I don’t have a degree. Most of my contemporaries do, and I have always felt disadvantaged by the lack. There are several ways this blog post could now go, including a discussion of my troubled youth, ramblings about my wasted life or my thoughts on our educational system. I could even have a rant about how poetry seems riddled with people who want to list their academic credentials when discussing poetry. I read an article last night that spent a lot of time telling me about the author’s educational qualifications and am feeling in the mood for a rant.
But I’m not going to do that. I’m going to tell you about a business idea I had, and how the government ensured it was stillborn. And how your cat can get a degree . . .
When I was 29, I decided to make a determined effort to improve myself and show ambition. It wasn’t, to be honest, the natural me and it didn’t last. However, I did manage to talk my way onto a post-graduate course (a Diploma in Management Studies) and I did manage to finish it.
Whilst I was on the course I learnt several things. One was that British Universities, whilst insisting that I had proper qualifications, were not quite so strict with overseas students. Overseas students didn’t even need a particularly good command of English – just the necessary funding to pay through the nose.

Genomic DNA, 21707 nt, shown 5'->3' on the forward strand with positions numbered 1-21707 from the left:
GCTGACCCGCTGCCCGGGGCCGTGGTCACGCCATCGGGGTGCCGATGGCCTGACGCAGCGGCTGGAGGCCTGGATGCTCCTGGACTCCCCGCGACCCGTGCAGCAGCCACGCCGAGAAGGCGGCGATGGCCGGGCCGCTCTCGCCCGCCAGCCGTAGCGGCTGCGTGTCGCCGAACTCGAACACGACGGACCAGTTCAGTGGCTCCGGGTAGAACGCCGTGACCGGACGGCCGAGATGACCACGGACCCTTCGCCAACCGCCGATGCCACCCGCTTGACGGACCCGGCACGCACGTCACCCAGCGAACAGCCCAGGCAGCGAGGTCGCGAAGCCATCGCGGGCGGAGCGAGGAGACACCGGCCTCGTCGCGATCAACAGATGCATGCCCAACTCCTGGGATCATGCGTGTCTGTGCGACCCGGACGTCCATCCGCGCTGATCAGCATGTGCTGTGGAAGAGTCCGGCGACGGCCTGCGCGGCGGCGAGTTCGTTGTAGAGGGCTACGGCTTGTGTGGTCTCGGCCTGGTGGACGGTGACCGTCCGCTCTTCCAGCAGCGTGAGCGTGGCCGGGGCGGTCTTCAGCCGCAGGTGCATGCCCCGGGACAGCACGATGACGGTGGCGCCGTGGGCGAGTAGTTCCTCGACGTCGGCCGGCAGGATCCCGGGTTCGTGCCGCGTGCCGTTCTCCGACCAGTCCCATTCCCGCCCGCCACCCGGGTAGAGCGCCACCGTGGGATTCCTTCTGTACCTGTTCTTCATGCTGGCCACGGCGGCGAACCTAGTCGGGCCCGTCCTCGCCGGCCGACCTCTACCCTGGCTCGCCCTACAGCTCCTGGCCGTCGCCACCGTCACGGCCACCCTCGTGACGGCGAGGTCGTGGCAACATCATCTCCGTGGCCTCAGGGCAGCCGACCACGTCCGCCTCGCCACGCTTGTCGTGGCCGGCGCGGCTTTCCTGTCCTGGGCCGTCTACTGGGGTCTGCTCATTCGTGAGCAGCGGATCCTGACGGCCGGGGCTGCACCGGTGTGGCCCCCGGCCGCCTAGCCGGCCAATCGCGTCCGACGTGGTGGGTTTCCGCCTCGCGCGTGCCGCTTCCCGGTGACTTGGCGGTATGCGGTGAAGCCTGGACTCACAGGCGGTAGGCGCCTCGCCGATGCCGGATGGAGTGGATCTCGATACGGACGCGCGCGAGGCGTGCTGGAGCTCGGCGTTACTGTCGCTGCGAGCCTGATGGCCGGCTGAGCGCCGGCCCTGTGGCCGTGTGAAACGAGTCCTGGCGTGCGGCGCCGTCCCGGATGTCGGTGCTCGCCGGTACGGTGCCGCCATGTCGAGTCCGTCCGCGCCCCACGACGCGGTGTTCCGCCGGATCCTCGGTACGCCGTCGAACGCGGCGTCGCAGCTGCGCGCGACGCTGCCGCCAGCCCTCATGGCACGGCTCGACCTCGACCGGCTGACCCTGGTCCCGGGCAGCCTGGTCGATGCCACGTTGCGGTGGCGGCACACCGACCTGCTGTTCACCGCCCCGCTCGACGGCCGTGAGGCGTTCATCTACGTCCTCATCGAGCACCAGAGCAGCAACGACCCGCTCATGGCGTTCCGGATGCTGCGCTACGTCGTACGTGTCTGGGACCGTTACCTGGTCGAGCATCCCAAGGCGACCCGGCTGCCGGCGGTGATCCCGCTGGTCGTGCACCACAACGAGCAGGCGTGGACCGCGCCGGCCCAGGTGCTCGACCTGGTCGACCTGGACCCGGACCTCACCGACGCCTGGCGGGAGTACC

The second thing was that there were such things as fraudulent business colleges which provided spurious qualifications, and that people seemed to think they were worth buying.
A couple of months after finishing the course I was just in the process of setting up the Carlton Business School when the government stepped in and banned this sort of thing with the Education Reform Act (1988) – I still wake up dreaming about it.
I did a bit of research last night and it seems I should have been more persistent. Thirty five years later I see that 85 fake universities were closed down in the last five years, so maybe I should have carried on.
I’ve never had such a good idea since. Meanwhile the “real” Universities carried on taking money from overseas students who paid a lot of money but didn’t gain much from their studies due to an inadequate grasp of English.
The moral, never give up and remember that posh people, and Universities, are above the law.